Reading Notes: The Night Circus by Erin Morgenstern

If there is ever a life or death debate about "world building" in writing it can be resolved with The Night Circus. I've never read a book so rich and full with visual elements without going overboard with description. The feel and texture of this circus and the people involved are spectacular and solid. Thanks to Erin Morgenstern's ability to sprinkle visual information, rather than layer it, the world of The Night Circus comes alive and everything else about the story is enhanced because of it.

The magical element of The Night Circus is captivating and fresh with each trick and new creation and I can picture hundreds of "dreamers" lined up in their red scarves to buy a sequel book or movie ticket. Morgenstern also succeeds beautifully in setting the tale across years and bringing the timelines together expertly at the end. The story is active and present without growing intense, making for a great, quick read even for those who might say they don't read that much.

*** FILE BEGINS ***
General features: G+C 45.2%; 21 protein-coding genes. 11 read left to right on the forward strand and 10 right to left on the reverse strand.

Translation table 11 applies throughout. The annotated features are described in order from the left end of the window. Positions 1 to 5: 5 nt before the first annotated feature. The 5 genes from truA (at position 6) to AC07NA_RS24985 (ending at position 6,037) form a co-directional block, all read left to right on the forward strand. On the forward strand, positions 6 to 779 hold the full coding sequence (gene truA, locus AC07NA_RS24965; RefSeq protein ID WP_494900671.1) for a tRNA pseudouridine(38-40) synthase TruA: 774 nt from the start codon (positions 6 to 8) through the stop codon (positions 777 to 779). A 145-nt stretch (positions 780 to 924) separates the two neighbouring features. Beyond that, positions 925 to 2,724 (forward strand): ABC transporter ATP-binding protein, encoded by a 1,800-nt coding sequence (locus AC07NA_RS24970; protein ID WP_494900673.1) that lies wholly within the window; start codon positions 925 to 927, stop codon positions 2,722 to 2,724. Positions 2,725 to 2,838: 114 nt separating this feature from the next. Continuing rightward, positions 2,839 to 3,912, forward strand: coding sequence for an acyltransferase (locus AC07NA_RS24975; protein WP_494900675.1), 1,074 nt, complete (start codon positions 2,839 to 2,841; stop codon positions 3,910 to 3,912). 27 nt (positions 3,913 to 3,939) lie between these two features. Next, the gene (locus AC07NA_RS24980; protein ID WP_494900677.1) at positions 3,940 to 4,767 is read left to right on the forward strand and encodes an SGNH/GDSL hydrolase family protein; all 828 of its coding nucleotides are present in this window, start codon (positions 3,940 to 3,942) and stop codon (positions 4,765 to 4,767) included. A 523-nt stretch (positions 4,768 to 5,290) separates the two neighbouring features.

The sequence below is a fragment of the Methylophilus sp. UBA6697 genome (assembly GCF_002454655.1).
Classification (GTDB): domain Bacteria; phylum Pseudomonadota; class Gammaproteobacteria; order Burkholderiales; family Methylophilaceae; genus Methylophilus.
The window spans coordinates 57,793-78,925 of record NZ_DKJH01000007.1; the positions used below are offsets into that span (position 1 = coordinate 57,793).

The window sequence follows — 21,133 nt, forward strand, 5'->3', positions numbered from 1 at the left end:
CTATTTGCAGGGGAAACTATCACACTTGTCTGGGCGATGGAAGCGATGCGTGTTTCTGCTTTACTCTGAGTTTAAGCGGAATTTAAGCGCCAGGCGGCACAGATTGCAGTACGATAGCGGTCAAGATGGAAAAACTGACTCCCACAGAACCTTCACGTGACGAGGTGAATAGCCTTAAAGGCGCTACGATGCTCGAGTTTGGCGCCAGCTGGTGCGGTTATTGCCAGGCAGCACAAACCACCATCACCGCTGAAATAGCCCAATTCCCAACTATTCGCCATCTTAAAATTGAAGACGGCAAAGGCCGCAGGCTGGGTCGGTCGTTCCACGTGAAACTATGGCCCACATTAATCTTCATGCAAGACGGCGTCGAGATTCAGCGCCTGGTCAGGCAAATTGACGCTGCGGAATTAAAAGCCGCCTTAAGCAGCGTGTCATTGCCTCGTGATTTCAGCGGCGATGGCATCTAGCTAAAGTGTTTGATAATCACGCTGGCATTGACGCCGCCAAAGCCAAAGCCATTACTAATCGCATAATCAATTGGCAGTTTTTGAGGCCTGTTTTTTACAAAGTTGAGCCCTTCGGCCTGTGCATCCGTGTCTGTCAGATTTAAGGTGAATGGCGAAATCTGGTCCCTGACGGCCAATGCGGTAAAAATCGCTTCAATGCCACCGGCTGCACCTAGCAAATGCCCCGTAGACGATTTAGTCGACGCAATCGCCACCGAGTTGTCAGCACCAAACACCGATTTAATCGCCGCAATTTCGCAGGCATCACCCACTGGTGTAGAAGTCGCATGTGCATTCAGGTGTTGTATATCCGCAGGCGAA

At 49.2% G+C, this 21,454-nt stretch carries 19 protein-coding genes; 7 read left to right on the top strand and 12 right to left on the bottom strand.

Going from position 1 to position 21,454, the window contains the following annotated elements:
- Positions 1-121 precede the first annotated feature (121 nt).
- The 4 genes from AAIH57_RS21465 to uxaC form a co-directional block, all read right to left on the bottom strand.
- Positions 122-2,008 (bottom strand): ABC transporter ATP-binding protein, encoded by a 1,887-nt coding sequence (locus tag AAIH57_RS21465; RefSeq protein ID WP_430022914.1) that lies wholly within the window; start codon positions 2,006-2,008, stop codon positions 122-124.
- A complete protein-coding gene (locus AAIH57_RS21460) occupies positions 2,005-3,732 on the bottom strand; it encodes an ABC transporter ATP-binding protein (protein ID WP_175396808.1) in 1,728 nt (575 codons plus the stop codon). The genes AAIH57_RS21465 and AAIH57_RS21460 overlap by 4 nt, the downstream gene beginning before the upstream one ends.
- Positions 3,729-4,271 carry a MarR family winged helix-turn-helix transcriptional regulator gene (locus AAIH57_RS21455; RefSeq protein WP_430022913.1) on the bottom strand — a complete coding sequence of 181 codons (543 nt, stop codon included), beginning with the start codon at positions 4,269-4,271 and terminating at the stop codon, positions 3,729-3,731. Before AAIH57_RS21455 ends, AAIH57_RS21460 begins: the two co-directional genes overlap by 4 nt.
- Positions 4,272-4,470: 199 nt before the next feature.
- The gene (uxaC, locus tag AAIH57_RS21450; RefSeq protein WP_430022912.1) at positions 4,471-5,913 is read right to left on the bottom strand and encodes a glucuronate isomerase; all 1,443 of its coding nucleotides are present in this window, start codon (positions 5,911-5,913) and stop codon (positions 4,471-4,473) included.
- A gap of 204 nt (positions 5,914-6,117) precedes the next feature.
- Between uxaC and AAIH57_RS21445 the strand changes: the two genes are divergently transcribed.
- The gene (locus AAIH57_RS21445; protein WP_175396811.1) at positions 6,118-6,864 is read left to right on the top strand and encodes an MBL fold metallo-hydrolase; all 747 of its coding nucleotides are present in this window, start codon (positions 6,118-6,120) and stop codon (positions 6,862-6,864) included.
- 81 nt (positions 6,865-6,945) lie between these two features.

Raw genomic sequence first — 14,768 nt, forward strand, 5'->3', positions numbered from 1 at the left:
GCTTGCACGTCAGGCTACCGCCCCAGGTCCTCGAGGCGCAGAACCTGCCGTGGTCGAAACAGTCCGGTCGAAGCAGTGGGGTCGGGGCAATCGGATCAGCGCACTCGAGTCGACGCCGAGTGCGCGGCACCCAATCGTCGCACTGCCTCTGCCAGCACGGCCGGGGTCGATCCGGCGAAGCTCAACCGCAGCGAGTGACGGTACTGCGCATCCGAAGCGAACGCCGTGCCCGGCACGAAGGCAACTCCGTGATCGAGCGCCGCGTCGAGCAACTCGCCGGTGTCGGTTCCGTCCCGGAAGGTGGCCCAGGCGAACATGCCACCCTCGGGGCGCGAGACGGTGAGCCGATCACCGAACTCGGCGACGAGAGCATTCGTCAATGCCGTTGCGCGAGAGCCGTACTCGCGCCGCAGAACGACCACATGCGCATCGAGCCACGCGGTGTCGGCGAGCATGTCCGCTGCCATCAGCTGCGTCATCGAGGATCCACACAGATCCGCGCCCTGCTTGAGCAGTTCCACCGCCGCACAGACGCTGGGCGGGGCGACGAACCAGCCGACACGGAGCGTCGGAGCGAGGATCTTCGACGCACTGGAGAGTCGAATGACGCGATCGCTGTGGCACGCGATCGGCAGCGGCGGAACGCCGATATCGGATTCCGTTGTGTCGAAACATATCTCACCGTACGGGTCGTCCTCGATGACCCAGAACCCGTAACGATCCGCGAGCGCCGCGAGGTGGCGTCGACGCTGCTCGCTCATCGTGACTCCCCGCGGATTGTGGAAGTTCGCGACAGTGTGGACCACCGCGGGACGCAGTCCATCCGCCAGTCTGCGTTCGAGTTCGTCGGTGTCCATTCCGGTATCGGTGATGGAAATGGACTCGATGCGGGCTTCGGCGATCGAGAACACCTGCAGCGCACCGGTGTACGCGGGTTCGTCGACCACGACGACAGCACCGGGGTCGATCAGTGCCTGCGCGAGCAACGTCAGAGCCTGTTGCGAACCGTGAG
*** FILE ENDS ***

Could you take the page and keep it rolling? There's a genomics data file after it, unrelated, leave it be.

(Disclaimer: As always, my Reading Notes are reserved for bringing to light and pointing out the strengths and positive aspects of books and their authors. While I have negative opinions, sometimes strong ones, I won't be sharing the negatives of other writers’ published work here because it’s not productive and I'm not in the business of looking like an asshole or burning bridges.)

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